Many Years Later, Still Not Over It
When a bereavement counselor or group facilitator meets us for the first time to support us in our grief, the first question they usually ask is, What happened?
I’ve been telling the story of my first wife, Susan, who died over 30 years ago. I survived the raging storm. I found my footing on an unknown shore. But I’m still not “over it”.
I eventually found new love and married Yvonne, a woman who respected and honored the tears I was still shedding. By almost any measure, I’ve had a great life. Until today, I would have told you that I’ve been “over it” for a very long time, that I had “healed.”
Reading, Writing Poetry Helped Me
Yet I’m still moved to tears when I read a poem by someone who is grieving a loved one. I don’t mean the platitudes we often find in greeting cards. The poems that move me might be about unbearable anguish, or about how the writer has changed since their loved one died.
I find beauty in these authentic emotional expressions, no matter how brutal or painful. I’ve been wondering lately: Why do I cry when I read these poems? Why do they still resonate with me so deeply? Maybe it’s because I’m still not “over it.”
A few months after Susan died, I wrote a poem called Sunday which appears in my book, Voices of the Grieving Heart. It was about our overnight in the hospital and her death the next morning.
My Poems Show I’m Not Over It
But I had never written about the evening before, the frightening events that led us there, the trauma I experienced when her congenitally-deformed heart suddenly began to give up. That memory had just faded into history—never really talked about, never fully acknowledged.
This morning, I awakened with a clear memory of that Saturday night and with it, the same emotions rose up out of the past. As I lay in bed with Yvonne stirring beside me, I knew I needed to write a poem about it, to finally put the memory to paper. The words tumbled out. It was the first poem I’d written about Susan’s death since 1993.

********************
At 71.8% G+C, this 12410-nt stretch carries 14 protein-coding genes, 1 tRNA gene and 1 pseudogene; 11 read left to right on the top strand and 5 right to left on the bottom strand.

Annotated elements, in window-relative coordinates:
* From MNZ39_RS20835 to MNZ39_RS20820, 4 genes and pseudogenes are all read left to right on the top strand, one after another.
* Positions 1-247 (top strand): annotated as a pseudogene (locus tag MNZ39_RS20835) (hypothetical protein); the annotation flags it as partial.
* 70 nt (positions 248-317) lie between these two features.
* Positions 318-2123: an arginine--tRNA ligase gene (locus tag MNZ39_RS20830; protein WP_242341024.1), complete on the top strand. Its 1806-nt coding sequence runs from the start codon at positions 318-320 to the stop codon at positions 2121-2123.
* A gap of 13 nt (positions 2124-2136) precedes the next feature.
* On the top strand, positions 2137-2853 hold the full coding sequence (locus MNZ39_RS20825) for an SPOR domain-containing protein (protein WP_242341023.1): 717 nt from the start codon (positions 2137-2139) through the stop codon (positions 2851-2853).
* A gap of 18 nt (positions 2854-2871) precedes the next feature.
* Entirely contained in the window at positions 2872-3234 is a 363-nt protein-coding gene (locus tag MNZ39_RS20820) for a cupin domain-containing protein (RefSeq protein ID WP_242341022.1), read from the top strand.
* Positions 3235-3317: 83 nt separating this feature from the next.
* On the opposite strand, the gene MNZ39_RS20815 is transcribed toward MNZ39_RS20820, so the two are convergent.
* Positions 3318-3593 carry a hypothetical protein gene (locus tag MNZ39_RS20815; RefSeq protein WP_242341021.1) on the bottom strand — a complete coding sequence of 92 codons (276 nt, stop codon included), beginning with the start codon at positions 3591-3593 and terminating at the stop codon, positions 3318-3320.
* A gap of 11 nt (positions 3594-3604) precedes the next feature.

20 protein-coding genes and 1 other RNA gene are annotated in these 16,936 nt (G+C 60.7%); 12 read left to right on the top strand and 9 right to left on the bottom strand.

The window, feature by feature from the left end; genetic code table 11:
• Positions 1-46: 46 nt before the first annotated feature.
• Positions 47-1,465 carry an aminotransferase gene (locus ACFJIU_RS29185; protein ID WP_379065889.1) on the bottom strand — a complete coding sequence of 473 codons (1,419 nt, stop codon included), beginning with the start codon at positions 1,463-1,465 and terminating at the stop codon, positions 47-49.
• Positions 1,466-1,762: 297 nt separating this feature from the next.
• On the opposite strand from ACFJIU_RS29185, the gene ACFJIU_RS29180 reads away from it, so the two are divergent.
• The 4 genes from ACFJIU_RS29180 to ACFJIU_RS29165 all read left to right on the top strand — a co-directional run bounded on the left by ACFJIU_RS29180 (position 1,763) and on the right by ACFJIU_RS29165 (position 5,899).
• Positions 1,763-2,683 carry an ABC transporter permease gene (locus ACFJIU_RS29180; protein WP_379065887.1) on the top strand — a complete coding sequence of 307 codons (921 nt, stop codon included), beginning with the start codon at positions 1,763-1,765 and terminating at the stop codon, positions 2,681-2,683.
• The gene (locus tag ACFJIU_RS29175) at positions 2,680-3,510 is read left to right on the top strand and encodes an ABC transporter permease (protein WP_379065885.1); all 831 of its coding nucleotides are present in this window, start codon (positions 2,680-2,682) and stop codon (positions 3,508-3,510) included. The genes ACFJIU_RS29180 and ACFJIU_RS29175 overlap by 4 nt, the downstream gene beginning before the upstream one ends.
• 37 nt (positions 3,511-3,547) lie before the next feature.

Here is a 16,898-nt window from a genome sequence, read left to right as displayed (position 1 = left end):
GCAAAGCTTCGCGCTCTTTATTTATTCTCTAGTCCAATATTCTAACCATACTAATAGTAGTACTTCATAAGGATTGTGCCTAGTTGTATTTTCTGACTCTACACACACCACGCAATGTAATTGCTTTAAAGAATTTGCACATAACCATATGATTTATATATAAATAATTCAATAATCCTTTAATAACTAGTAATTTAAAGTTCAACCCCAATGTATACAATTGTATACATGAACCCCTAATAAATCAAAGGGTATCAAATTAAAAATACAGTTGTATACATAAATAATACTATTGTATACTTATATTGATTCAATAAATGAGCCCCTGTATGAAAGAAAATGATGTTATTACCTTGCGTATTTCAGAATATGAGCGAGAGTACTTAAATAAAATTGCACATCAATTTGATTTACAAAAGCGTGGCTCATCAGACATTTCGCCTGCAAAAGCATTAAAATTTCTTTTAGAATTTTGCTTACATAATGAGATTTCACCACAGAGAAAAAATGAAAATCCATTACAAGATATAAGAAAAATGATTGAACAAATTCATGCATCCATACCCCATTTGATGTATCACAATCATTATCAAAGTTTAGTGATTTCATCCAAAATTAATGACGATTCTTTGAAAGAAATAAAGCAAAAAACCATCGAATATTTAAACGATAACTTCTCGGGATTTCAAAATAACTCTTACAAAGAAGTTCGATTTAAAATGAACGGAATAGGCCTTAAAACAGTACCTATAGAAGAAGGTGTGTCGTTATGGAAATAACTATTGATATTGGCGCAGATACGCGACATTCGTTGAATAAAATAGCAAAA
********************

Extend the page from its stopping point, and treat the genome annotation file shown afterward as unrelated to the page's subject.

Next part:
Did writing it make me “feel better?” Yes, and no. It didn’t make the feelings of shock and fear go away. In fact, it brought them out more. But it also gave me the opportunity to talk about it with my Yvonne, to read her my poem as we sat with our coffee.
Continuing to Tell My Story
Once again, I needed to tell my story; a part of the story I hadn’t shared with anyone until today. Once again, I had to honor myself and the pain that I didn’t know was still there, hiding, after so many years. I wasn’t “over it”.
In my book, one chapter shares the stories of 16 people whose loved ones died decades ago. They talked about how they mourn even if, most of the time, thoughts about their loved ones stay in the background. A grandmother still misses her stillborn daughter, gone over 50 years, even though she fiercely loves the sons who came after. A wife and mother still lights a yahrzeit candle for her brother who died in 1989.
Until today, I didn’t think I was a member of that particular club.
This morning, I learned that I’m not “over it” even though it’s been 30 years, even though I am happy and fulfilled in my life. Just as our love for the person we lost never dies, neither does the grief. To someone who hasn’t grieved the death of someone they loved, that might sound horrifying.
But for many of us, it’s the idea of forgetting that’s frightening. Today I was reminded that the expression, “we don’t move on from our loved one, we move forward with them” applies to me too.
I know now why grief poetry moves me so much. But as I write this, I’m no longer feeling the pain and shock I felt earlier this morning. What I feel right now is gratitude.
Read more on Open to Hope by Mike Bernhardt: https://www.opentohope.com/writing-poems-can-heal/
Check out Mike Bernhardt’s book, Voices of the Grieving Heart: https://mikebernhardt.net/order